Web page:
Sir Austin Bradford Hill was born on 8 July 1897 in Hampstead, London, son of Sir Leonard Erskine Hill (1866-1952), professor of physiology at the London Hospital medical college, and his wife, Janet, n&e Alexander (1868-1956). Bradford Hill was educated at Chigwell School, 1908-1916. He was destined for the study of medicine when, as a pilot in World War One, he was invalided out of the forces with near fatal tuberculosis while serving at Gallipoli in the Dardanelles campaign.
Recovering at home, he took an external London degree in economics and, encouraged by the family friend Major Greenwood, began statistical studies for the Medical Research Council in 1923. Moving with Greenwood to the new London School of Hygiene and Tropical Medicine in 1927, he became Reader in Epidemiology and Vital Statistics, 1933-1945. The first edition of his textbook Principles of Medical Statistics was published in 1937 and has influenced generations of medical statisticians and epidemiologists, and left its mark on the development of medical science in the second half of the twentieth century, as have his seminal studies on carcinogenic effects of smoking (with Richard Doll) and on the use of randomisation in clinical trials of new drugs. Bradford Hill was Honorary Director of the MRC's Statistical Research Unit, 1945-61; 'acting' Dean, then Dean of the London School of Hygiene and Tropical Medicine, 1955-1957.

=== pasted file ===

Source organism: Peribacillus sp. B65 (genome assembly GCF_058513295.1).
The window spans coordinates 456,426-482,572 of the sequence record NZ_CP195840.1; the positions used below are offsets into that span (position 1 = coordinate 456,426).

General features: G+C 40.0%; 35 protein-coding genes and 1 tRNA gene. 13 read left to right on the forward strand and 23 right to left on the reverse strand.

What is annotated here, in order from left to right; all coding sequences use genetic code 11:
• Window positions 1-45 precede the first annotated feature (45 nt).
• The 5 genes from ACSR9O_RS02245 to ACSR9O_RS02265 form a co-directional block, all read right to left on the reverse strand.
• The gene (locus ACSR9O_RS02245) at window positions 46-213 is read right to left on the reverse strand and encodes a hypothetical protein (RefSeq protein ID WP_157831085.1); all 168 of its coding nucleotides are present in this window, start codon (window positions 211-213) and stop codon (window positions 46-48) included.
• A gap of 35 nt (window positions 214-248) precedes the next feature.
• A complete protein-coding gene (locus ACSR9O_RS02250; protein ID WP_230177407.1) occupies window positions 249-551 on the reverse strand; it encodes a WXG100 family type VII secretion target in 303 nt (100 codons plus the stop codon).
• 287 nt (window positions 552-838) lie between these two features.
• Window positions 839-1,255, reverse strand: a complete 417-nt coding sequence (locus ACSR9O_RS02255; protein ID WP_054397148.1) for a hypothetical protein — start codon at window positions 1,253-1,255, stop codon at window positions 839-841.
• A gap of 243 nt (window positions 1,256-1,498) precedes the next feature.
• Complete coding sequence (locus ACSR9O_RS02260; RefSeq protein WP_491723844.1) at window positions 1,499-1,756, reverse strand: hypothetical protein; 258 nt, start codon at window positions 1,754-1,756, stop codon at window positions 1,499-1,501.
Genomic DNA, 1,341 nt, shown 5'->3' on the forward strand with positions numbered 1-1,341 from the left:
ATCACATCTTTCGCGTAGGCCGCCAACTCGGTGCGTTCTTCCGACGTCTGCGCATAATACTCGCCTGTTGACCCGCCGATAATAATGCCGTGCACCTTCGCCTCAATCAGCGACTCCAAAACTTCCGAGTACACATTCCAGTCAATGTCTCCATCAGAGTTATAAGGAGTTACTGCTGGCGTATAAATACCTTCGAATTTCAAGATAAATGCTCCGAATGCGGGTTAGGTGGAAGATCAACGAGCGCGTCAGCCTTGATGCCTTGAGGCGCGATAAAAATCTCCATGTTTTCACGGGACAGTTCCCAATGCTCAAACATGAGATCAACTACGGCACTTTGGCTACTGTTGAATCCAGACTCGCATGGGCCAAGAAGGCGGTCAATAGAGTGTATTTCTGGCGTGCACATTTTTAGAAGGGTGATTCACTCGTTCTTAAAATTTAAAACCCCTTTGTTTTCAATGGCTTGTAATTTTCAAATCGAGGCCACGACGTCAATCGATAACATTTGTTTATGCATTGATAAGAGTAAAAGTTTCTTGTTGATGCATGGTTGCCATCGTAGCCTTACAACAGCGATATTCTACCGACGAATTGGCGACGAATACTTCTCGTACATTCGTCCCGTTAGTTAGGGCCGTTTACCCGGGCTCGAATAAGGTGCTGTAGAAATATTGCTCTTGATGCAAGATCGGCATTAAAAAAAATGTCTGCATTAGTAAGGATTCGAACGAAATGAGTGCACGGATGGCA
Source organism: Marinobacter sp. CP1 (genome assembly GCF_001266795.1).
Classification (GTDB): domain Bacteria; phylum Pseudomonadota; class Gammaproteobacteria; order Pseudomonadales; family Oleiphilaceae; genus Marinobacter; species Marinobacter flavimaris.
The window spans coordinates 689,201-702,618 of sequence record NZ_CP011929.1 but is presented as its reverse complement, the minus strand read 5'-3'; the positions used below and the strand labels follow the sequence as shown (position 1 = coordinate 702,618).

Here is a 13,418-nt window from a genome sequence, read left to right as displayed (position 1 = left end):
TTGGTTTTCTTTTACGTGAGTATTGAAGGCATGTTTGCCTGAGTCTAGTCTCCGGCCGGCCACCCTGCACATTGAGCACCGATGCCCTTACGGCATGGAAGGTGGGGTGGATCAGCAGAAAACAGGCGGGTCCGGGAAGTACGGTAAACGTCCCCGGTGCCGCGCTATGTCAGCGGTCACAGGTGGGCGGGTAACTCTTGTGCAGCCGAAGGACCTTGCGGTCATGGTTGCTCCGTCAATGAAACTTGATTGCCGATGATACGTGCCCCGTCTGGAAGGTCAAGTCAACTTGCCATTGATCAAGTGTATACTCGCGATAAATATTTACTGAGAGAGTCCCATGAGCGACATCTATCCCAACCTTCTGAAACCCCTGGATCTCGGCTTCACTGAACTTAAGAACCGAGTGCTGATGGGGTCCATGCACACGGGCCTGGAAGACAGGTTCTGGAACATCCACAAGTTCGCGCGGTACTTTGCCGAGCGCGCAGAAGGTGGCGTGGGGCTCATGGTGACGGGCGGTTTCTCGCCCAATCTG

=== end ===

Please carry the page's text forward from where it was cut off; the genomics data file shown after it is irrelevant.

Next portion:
CBE, 1951; knighted, 1961; elected a Fellow of the Royal Society, 1954, and received honorary degrees from Oxford and Edinburgh and many honorary fellowships and medals, including an honorary fellowship of the Royal College of Physicians of London and the gold medal of the Royal Statistical Society, 1953. Bradford Hill died, 18 April 1991.
Publications include: Principles of medical statistics (The Lancet; Oxford University Press, London and New York, 1971); Statistical methods in clinical and preventive medicine (Livingstone, Edinburgh, 1962) and Experimental epidemiology by M. Greenwood, A. Bradford Hill, W. W. C. Topley and J. Wilson, Medical Research Council (Great Britain) Special report series, no. 209 (H. M. Stationery Office, London, 1936).